Recommended for tonight: From the Arctic to the Middle East(Broken Narratives by an American Flamenco Dancer)


Is it possible to combine the intricate presentational aspects of flamenco in a vital contemporary context? Wendy Clinard attempts to do that in her latest multimedia show. Clinard Dance Theatre is proud to present From the Arctic to the Middle East (Broken Narratives by an American Flamenco Dancer) tonight at 8:00 p.m., and tomorrow April 22 at 7:00 p.m. at Links Hall 3435 N. Sheffield Avenue, Suite 207, Chicago, IL 60657.

Artistic Director Wendy Clinard leads you on a journey inspired by travels with her daughter to Syria while reading the Arctic travel epic, Kaloona. The work fuses connections between the ancient and the modern, the spiritual and the physical, and those between the essences of struggle and celebration. Clinard questions the forces that shape human history and interdependence. From the Arctic to the Middle East (Broken Narratives by an American Flamenco Dancer) uses the timeless tools of story, song, music, and dance to provide an odyssey and a sense of transcendence which gives the feeling that the journey has just begun.

I recently met Wendy at her dance studio in Pilsen for a conversation about this show. Wendy is a thoughtful, passionate and enthusiastic artist from Chicago that I had the pleasure to know as a flamenco teacher. As her student, I learned that in Flamenco it is vital to be yourself. This is something she learned herself from her teachers in Spain. As an American learning Flamenco, she was encouraged to embrace her own identity and be genuine. Flamenco is about self-expression, and about taking a body of knowledge and work it with your life experience. It is about including people rather than excluding them. In fact, the roots of flamenco come from people from different cultures that were in itinerary camps exchanging ideas and needing to express their hardships. Likewise, ideas are now being exchanged rapidly at a global level; however, when we are exposed to cultural differences, we often get defensive and we try to impose our own worldviews on them. Wendy states that instead of having an attitude of separation, we should see these differences with a sense of curiosity. To her, exposure to Flamenco allowed her to see difference and diversity in this light.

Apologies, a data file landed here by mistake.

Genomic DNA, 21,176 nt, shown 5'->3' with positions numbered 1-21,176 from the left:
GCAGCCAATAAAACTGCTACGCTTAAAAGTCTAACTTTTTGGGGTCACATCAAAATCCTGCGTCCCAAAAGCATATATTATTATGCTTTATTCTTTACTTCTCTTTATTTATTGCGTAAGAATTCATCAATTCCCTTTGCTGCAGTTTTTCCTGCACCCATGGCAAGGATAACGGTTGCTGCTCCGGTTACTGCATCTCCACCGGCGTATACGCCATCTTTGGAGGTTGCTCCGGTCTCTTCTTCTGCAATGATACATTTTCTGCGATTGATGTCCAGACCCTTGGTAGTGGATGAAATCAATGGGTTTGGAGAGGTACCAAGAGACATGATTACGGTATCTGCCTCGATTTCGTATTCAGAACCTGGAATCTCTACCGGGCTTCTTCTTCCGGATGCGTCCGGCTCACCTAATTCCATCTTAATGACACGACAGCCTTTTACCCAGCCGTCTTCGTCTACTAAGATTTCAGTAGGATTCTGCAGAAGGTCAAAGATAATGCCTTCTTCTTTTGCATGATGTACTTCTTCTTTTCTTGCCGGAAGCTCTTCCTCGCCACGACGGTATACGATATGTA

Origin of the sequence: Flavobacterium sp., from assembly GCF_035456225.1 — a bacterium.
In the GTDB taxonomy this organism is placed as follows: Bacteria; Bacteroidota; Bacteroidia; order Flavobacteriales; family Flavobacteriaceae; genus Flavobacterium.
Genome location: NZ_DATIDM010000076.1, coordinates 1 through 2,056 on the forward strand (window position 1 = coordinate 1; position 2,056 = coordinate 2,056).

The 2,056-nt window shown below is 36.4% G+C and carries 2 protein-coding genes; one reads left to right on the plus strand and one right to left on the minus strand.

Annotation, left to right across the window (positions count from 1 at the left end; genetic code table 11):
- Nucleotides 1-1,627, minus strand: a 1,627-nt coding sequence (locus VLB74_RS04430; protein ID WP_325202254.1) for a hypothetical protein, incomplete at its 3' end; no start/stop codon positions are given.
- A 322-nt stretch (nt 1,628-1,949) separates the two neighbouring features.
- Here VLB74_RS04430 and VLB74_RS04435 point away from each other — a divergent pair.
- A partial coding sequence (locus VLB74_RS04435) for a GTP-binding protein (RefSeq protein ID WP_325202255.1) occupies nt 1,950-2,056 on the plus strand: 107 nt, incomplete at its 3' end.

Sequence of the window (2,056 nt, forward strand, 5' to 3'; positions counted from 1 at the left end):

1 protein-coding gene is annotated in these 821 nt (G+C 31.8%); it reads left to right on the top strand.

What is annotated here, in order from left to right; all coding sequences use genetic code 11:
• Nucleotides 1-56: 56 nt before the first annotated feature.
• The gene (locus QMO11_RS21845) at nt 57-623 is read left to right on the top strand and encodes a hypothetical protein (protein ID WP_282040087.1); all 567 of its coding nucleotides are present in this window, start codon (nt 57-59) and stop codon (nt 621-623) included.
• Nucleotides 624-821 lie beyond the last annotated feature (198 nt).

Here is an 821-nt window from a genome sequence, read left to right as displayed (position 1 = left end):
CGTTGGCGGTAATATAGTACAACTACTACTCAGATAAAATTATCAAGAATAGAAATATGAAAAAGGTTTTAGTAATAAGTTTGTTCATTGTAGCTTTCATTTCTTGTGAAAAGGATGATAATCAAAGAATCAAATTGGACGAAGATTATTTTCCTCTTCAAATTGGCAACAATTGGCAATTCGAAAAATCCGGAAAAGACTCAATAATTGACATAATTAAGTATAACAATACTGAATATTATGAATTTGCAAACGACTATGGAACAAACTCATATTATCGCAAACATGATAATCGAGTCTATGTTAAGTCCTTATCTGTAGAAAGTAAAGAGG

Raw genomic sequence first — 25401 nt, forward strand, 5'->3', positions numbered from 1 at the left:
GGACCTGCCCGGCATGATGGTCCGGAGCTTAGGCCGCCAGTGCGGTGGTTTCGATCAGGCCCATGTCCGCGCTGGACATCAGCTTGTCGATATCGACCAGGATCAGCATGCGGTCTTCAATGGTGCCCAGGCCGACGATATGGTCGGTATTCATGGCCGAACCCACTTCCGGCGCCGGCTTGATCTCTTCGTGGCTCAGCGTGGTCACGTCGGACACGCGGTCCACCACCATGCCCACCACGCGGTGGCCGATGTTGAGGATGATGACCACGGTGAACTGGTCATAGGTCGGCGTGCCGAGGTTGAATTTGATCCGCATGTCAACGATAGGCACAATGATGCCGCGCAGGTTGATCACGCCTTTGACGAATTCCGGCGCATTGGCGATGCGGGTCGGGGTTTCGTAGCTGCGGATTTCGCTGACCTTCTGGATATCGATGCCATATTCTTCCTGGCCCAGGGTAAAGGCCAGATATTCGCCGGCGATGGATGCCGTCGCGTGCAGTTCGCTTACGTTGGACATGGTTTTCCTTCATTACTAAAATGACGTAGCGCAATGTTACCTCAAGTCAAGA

She became interested in Flamenco when, as a painter living in NYC, she tried to sketch a flamenco dance class. The drawings she produced were meek compared to the feelings she had while looking at the dancers perform. She thought that by experiencing the movement of flamenco in her own body she would be able to better capture the feelings she experienced. She started taking flamenco lessons in pursuit of being a better painter. She never ever thought of becoming a dancer. It was not something planned, it was just a path that opened to her and she followed it. Painting to her was introspective, but with dancing she started to work on lifting and and grounding herself. Unlike painting, which is very loose and free, dancing has rules to follow. Having rules to express yourself and to grow was very satisfying to her. She became immersed in the Flamenco dance world, and people started introducing her as a Flamenco dancer without her being aware of this new identity.

To Wendy, Flamenco is a dance form that welcomes a true seeker and that requires discipline, humility and love. And she dances for love. Flamenco is an activity that is deeply connected to her personal life and this is expressed in her work. For example, “ From the Arctic to the Middle East” is inspired by her daughter Sophie. The idea for this piece grew from a personal reflection during a trip they took to Syria and contemplating Sophie’s adaptation to a different environment. During that time, she was reading the Arctic travel epic Kaloona. Wendy started collecting picture files of personal events happening during this trip and quotes from the book that were inspiring to her. She started connecting the dots between them, and discovered a common theme. She found that what started as something very anecdotal became something universal. Her motif for this piece is to pull back from our usual way of seeing common things and to look at them from a different perspective. Through a combination of dancing, and hearing sounds, music, and text , she attempts to offer an opening to people to shift perspectives. The piece talks about biology, psychology, spirituality, and individual growth. Wendy is looking for a dialogue with her audience and for intimacy to occur together. She also hopes that the piece inspire people to have the courage to express and be themselves. She wants people to connect through her work, to reconsider, pause, and feel that it is okay to be who you are and talk about life in different ways. The gift she wants to give through her work as an artist and as a teacher is to allow people to be themselves, to connect, and to create dialogue. If you want to find more information about Wendy, her current production, and her classes, visit her website at

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